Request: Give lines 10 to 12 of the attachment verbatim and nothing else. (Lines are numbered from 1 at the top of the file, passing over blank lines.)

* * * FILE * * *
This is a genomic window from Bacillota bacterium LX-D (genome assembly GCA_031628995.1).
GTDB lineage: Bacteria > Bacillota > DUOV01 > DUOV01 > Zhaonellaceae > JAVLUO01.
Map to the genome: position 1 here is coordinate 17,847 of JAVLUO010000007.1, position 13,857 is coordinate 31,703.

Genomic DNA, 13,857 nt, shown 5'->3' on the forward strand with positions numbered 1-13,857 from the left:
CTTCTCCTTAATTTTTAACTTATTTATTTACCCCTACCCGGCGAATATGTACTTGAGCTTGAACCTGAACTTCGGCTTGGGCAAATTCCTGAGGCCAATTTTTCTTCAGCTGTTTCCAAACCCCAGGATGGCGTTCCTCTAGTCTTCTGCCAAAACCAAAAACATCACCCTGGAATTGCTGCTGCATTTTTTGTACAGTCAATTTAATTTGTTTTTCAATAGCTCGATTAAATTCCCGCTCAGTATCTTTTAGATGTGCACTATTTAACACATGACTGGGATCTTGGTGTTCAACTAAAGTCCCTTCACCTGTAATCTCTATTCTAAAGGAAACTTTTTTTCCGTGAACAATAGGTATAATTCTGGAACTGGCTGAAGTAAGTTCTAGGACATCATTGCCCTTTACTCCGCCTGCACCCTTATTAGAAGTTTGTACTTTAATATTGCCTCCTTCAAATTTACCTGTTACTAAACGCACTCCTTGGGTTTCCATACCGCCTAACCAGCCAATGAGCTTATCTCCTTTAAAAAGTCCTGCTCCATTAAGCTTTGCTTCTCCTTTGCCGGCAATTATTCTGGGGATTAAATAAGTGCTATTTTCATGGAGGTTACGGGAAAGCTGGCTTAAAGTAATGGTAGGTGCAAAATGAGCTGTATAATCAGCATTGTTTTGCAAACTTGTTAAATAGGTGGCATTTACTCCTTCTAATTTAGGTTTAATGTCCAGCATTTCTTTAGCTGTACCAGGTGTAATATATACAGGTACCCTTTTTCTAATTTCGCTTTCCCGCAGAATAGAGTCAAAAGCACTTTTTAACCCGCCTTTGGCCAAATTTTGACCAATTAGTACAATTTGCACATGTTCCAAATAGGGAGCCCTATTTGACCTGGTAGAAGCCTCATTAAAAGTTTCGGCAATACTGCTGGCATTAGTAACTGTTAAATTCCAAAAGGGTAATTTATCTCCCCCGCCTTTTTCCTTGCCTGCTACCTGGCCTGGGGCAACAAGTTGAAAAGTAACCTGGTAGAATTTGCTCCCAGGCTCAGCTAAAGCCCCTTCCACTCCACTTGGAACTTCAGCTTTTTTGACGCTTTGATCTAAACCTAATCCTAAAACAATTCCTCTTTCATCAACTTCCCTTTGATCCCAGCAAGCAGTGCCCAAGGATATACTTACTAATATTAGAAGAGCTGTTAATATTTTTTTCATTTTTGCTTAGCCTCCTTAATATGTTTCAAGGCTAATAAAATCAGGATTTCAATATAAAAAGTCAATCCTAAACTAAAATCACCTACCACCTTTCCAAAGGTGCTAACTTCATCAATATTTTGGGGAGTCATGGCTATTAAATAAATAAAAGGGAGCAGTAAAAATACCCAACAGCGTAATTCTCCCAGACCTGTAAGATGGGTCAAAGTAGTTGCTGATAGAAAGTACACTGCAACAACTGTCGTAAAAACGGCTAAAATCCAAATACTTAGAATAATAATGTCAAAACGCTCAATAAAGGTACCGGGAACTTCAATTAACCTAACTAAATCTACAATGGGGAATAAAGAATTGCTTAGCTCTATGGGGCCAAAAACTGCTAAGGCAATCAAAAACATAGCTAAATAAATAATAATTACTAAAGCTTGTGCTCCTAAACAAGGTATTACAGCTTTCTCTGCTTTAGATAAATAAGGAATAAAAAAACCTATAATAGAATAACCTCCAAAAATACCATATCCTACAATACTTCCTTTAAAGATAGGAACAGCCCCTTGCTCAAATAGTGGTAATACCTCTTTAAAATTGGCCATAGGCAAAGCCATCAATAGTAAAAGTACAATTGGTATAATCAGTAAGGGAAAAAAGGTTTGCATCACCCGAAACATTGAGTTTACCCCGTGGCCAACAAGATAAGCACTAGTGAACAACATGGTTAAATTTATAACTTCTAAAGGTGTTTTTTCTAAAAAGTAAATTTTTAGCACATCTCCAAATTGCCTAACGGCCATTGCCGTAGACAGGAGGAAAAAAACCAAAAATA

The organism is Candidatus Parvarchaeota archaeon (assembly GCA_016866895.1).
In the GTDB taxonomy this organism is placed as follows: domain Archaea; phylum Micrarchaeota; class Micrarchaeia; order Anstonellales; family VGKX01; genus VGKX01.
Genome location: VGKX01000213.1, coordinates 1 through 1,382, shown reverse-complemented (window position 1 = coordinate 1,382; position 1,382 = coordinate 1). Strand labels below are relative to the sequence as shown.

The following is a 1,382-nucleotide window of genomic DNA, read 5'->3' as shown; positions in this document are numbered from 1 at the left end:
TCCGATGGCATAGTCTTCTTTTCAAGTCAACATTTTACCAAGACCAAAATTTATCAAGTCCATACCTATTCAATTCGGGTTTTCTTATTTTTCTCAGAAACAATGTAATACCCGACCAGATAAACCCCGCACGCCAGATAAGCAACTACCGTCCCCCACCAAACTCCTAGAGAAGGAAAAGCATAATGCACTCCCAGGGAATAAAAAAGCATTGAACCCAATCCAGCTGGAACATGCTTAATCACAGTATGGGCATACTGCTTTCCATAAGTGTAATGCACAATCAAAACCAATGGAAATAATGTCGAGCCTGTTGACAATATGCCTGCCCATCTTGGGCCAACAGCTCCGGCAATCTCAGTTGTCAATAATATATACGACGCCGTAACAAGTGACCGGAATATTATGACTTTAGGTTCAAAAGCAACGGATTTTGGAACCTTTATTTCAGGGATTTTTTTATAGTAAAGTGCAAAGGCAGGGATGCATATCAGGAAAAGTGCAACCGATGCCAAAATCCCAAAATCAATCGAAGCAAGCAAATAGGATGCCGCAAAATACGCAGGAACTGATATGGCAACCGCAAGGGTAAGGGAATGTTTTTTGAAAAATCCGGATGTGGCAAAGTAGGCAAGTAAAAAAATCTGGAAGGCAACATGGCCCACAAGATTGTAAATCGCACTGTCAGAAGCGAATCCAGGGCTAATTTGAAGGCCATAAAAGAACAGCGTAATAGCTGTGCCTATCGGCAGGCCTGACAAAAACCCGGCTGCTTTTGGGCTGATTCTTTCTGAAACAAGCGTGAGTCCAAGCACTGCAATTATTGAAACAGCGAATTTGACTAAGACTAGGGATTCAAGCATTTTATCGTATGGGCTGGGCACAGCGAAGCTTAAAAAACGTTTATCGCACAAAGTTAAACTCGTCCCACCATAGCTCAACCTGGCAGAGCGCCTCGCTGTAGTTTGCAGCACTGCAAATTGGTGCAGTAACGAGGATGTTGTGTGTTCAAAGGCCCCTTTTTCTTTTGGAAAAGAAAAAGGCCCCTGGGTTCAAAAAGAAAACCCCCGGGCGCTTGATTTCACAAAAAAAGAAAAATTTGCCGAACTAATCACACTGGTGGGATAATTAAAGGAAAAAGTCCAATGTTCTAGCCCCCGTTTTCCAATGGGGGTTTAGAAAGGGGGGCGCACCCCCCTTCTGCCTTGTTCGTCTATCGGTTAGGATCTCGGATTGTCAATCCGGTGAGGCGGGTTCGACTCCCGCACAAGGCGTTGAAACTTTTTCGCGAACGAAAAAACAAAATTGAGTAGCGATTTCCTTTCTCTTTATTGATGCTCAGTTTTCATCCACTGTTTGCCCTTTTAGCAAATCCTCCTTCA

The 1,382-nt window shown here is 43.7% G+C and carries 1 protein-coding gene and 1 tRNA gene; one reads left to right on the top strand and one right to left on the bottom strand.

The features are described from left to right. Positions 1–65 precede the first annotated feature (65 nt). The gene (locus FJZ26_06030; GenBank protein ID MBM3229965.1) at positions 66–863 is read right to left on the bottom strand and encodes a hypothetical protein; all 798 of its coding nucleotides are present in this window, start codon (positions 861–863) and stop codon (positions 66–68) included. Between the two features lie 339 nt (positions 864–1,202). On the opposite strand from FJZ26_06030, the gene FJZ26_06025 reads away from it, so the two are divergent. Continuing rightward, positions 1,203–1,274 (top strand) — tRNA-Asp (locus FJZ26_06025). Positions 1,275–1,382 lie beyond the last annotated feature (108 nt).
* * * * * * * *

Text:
TCCGATGGCATAGTCTTCTTTTCAAGTCAACATTTTACCAAGACCAAAATTTATCAAGTCCATACCTATTCAATTCGGGTTTTCTTATTTTTCTCAGAAACAATGTAATACCCGACCAGATAAACCCCGCACGCCAGATAAGCAACTACCGTCCCCCACCAAACTCCTAGAGAAGGAAAAGCATAATGCACTCCCAGGGAATAAAAAAGCATTGAACCCAATCCAGCTGGAACATGCTTAATCACAGTATGGGCATACTGCTTTCCATAAGTGTAATGCACAATCAAAACCAATGGAAATAATGTCGAGCCTGTTGACAATATGCCTGCCCATCTTGGGCCAACAGCTCCGGCAATCTCAGTTGTCAATAATATATACGACGCCGTAACAAGTGACCGGAATATTATGACTTTAGGTTCAAAAGCAACGGATTTTGGAACCTTTATTTCAGGGATTTTTTTATAGTAAAGTGCAAAGGCAGGGATGCATATCAGGAAAAGTGCAACCGATGCCAAAATCCCAAAATCAATCGAAGCAAGCAAATAGGATGCCGCAAAATACGCAGGAACTGATATGGCAACCGCAAGGGTAAGGGAATGTTTTTTGAAAAATCCGGATGTGGCAAAGTAGGCAAGTAAAAAAATCTGGAAGGCAACATGGCCCACAAGATTGTAAATCGCACTGTCAGAAGCGAATCCAGGGCTAATTTGAAGGCCATAAAAGAACAGCGTAATAGCTGTGCCTATCGGCAGGCCTGACAAAAACCCGGCTGCTTTTGGGCTGATTCTTTCTGAAACAAGCGTGAGTCCAAGCACTGCAATTATTGAAACAGCGAATTTGACTAAGACTAGGGATTCAAGCATTTTATCGTATGGGCTGGGCACAGCGAAGCTTAAAAAACGTTTATCGCACAAAGTTAAACTCGTCCCACCATAGCTCAACCTGGCAGAGCGCCTCGCTGTAGTTTGCAGCACTGCAAATTGGTGCAGTAACGAGGATGTTGTGTGTTCAAAGGCCCCTTTTTCTTTTGGAAAAGAAAAAGGCCCCTGGGTTCAAAAAGAAAACCCCCGGGCGCTTGATTTCACAAAAAAAGAAAAATTTGCCGAACTAATCACACTGGTGGGATAATTAAAGGAAAAAGTCCAATGTTCTAGCCCCCGTTTTCCAATGGGGGTTTAGAAAGGGGGGCGCACCCCCCTTCTGCCTTGTTCGTCTATCGGTTAGGATCTCGGATTGTCAATCCGGTGAGGCGGGTTCGACTCCCGCACAAGGCGTTGAAACTTTTTCGCGAACGAAAAAACAAAATTGAGTAGCGATTTCCTTTCTCTTTATTGATGCTCAGTTTTCATCCACTGTTTGCCCTTTTAGCAAATCCTCCTTCA

The 1,382-nt window shown here is 43.7% G+C and carries 1 protein-coding gene and 1 tRNA gene; one reads left to right on the top strand and one right to left on the bottom strand.

The features are described from left to right. Positions 1–65 precede the first annotated feature (65 nt). The gene (locus FJZ26_06030; GenBank protein ID MBM3229965.1) at positions 66–863 is read right to left on the bottom strand and encodes a hypothetical protein; all 798 of its coding nucleotides are present in this window, start codon (positions 861–863) and stop codon (positions 66–68) included. Between the two features lie 339 nt (positions 864–1,202). On the opposite strand from FJZ26_06030, the gene FJZ26_06025 reads away from it, so the two are divergent. Continuing rightward, positions 1,203–1,274 (top strand) — tRNA-Asp (locus FJZ26_06025). Positions 1,275–1,382 lie beyond the last annotated feature (108 nt).